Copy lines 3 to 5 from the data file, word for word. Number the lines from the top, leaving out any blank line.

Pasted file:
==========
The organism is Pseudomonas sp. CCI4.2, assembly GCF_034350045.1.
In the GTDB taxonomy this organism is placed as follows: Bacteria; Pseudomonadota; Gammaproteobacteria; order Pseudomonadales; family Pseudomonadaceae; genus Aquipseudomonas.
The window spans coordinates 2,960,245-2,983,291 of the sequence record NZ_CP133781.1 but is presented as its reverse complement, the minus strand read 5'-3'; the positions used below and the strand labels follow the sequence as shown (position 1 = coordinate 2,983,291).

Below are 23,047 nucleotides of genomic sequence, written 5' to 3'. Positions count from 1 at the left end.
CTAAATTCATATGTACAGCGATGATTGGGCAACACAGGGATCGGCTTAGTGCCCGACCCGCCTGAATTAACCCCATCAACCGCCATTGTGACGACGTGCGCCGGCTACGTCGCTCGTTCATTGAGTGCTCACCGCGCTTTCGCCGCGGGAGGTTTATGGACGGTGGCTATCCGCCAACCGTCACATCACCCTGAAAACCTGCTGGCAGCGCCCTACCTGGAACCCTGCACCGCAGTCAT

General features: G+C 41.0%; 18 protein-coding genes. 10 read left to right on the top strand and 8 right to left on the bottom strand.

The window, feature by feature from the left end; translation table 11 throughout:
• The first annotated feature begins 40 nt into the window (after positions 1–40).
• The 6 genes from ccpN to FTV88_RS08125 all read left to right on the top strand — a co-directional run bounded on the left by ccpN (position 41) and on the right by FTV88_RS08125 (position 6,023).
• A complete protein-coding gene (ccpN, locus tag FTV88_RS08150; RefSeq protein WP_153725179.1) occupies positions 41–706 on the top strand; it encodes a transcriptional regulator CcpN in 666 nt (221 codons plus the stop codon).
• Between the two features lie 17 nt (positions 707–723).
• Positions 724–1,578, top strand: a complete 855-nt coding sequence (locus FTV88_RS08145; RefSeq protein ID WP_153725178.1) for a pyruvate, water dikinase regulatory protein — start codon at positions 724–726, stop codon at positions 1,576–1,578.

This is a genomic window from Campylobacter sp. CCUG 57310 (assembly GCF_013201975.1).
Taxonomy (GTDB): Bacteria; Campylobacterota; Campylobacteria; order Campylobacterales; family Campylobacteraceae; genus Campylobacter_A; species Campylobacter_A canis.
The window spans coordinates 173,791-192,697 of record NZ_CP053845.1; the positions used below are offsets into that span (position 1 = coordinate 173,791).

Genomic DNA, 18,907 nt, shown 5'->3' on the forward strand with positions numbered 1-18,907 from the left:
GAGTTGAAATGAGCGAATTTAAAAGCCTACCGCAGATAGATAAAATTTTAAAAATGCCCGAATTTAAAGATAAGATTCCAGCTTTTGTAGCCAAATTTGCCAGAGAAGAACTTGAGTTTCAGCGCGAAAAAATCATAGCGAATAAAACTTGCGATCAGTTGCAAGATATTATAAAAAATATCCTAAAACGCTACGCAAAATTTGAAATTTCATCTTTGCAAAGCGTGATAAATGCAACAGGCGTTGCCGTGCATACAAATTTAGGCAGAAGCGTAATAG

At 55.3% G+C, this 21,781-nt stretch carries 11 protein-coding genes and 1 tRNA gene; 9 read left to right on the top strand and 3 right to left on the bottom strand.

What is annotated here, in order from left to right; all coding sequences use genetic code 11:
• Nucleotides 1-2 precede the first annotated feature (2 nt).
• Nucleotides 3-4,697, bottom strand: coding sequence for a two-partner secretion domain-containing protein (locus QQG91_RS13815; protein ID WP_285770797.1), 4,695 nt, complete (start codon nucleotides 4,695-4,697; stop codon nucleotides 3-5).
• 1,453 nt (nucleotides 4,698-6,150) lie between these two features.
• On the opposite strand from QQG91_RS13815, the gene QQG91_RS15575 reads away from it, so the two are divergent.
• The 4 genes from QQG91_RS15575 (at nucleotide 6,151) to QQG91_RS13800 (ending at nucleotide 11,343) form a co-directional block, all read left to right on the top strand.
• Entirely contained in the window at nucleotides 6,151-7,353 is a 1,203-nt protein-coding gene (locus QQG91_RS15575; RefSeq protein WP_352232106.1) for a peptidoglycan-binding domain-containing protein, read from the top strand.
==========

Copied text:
The window spans coordinates 2,960,245-2,983,291 of the sequence record NZ_CP133781.1 but is presented as its reverse complement, the minus strand read 5'-3'; the positions used below and the strand labels follow the sequence as shown (position 1 = coordinate 2,983,291).

Below are 23,047 nucleotides of genomic sequence, written 5' to 3'. Positions count from 1 at the left end.
CTAAATTCATATGTACAGCGATGATTGGGCAACACAGGGATCGGCTTAGTGCCCGACCCGCCTGAATTAACCCCATCAACCGCCATTGTGACGACGTGCGCCGGCTACGTCGCTCGTTCATTGAGTGCTCACCGCGCTTTCGCCGCGGGAGGTTTATGGACGGTGGCTATCCGCCAACCGTCACATCACCCTGAAAACCTGCTGGCAGCGCCCTACCTGGAACCCTGCACCGCAGTCAT